Sawyer Hill Sauté

  
Happy Memorial Day! As usual, our cohousing community had a great big potluck in honor of the holiday. I took the opportunity to do some weeding in the community garden and found a whole lot of Lambsquarters, sometimes called goosefoot, which I thought would make a great addition to the potluck. I cooked them in olive oil with some walking onions and lemon verbena, which we grew in the herb garden. In all, it turned out to be quite a tasty dish!

I love being able to introduce my neighbors to the forageables that grow wild on our land. There’s something fitting about the community eating food that comes from where we all live, plants that most people discard, not even knowing that the land supports us in so many different ways. It’s a way for me to share my Druidry beyond a very specific spiritual circle, into my broader community.  

 

Death and the Lady

14243610469_c27d51f9c3_zAs some of you may know, one of my day jobs is helping older folks manage their bills and balance their checkbooks. It’s extremely satisfying work, one of those rare instances where you can actually see your actions affecting someone’s life for the better.

But my clients are elderly. They’re entering the twilight of life. It means sometimes I lose them.

My favorite client, Mrs. Z., is currently in hospice care. She’s an opinionated, 97-year-old spitfire from West Virginia with a pretty rich fantasy life.  She’s at home, which is good, and her bed is now in the living room which is bright and lets her have visitors. If you can catch her eye, she gets an impish look and begins telling you about how she’s going to be going to Leningrad next week.  She still likes her brownies and her Vermont Country Store catalogs, though the New Yorker is a bit beyond her now.  The point is, she’s alive.

I once heard a hospice nurse say that people are never really “dying,” they’re either alive or they’re dead.  Don’t treat a live person as deceased until it actually happens. And yet the palliative care Mrs. Z is receiving falls so far short of that. Yes, she’s bed-ridden. Yes, she has a catheter. That doesn’t make her less of a person, less alive. She’s having pretty bad dizziness or vertigo, and claws at the air looking for something to steady her. All it takes is someone to hold her hands and she calms down. That’s it. Simple, human touch.  One of her aides was dismissive of Mrs. Z’s agitation, saying, “Oh, she’s just confused.”  While that may be true, it doesn’t make it any less terrifying for her. To her, it is real.  She’s dying, she’s scared, and if someone just sits and holds her hand, it’s all ok.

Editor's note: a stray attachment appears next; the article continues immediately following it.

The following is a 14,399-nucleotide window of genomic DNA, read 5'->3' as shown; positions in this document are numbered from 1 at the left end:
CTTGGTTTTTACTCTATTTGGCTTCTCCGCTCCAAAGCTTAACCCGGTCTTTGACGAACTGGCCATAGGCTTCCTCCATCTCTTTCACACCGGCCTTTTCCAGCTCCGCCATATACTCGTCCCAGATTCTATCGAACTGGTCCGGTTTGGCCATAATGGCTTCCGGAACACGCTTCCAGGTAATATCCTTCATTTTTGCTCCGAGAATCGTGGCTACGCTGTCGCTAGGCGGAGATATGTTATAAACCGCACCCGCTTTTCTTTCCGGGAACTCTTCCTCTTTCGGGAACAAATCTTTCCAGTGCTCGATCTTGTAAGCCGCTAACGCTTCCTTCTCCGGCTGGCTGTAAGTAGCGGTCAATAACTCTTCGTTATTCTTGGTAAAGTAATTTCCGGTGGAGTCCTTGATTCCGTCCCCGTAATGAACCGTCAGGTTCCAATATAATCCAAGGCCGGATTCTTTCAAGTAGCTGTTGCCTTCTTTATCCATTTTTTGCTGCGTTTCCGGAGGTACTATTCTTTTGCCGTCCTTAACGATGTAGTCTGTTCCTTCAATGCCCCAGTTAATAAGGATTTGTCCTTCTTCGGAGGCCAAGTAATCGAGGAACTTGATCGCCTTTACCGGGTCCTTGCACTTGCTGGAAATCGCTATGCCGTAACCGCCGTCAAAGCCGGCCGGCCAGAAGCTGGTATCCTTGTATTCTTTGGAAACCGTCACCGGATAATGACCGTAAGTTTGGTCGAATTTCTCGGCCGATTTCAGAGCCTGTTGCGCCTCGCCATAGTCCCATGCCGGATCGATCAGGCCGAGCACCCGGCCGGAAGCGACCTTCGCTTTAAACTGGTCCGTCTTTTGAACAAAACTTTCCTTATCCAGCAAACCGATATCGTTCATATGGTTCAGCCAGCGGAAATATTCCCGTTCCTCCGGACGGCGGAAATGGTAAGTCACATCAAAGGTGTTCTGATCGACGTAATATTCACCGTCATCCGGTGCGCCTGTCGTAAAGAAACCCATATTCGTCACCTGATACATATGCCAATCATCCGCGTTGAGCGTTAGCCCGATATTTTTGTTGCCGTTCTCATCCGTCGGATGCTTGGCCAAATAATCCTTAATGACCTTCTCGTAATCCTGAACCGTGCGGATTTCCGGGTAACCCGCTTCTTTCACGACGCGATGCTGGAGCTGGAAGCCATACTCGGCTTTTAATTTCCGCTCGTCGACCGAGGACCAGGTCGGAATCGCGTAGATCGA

Mrs. Z isn’t my first dying client.  That would be K., whom I watched fade for over four months after she had fallen out of her bed in the nursing home and broke several bones.  She had memory problems, but always smiled when she had visitors.  Pretty new to the job, I didn’t really know how to interact with her, what to do. I’d run in, take care of her bills and filing, and run out again, counting myself lucky if she weren’t in her room. I found myself avoiding her, ashamed at my cowardice, but not certain how to push through it. I’d say, “Next week. Next week I’ll have some time. Next week I can be braver.”

And then she died.

I regret that I ran. I regret that I couldn’t have made that extra effort just to sit with her for a little bit as she watched the resident cockatiels from her wheelchair. And that’s the thing. It takes so little to do right by someone when they’re dying, so precious little. I didn’t need to wait for a divine thunderbolt or new research study to tell me what to do–I just needed to hold her hand.

I don’t know if I’ll get it right with Mrs. Z this time. But I do know that this time I’m not running, and I’ll be there when she needs me. I think that will be enough.

9 Things I Love About My Grove

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  1. Our rituals are always outside. Always.
  2. Diversity. There is an incredible variety across age and economic level. Our youngest guest is 4, our oldest in her early 70s. There are doctors and potters,  IT folks and landscapers. We also have a great deal of religious diversity, shaman to christian, atheist to polytheist. We all come together to honor the earth and the turning seasons.
  3. Creativity. Good gods this Grove is blessed with an abundance of Awen. We have poets, potters, musicians, quilters, liturgists.
  4. Camaraderie. These are folks with whom I get together in between the high days. Sharing a cup of tea or a pint after ritual is always a joy, but seeing friends for the sake of just seeing friends is invaluable.
  5. Learning. Our members have such a wealth of knowledge, and are so generous in sharing it. It’s easy to gorge oneself on music, myth, art, divination, botany–almost any topic you could choose.
  6. Food. We have some amazing cooks. Eisteddfod feasts are not to be missed.
  7. Consistency.  The Grove has been holding eight rituals a year since the autumn of 1992. The familiarity and certainty that this creates is not only comforting, but provides a real and solid anchor for Druid work.
  8. Support. Everyone has rough patches, but not everyone has a community who is able to help them through it. People get divorced, lose jobs, become ill. The Grove has been there each time, not only with energetic support, but friendly practical advice.
  9. Experimental. There is no one set liturgist, and we’re not on the quest for the “perfect” ritual. Whomever is moved to write the rite is encouraged to do so, with much support from the senior members. Ritual style reflects the changing seasons, and always feels fresh and dynamic.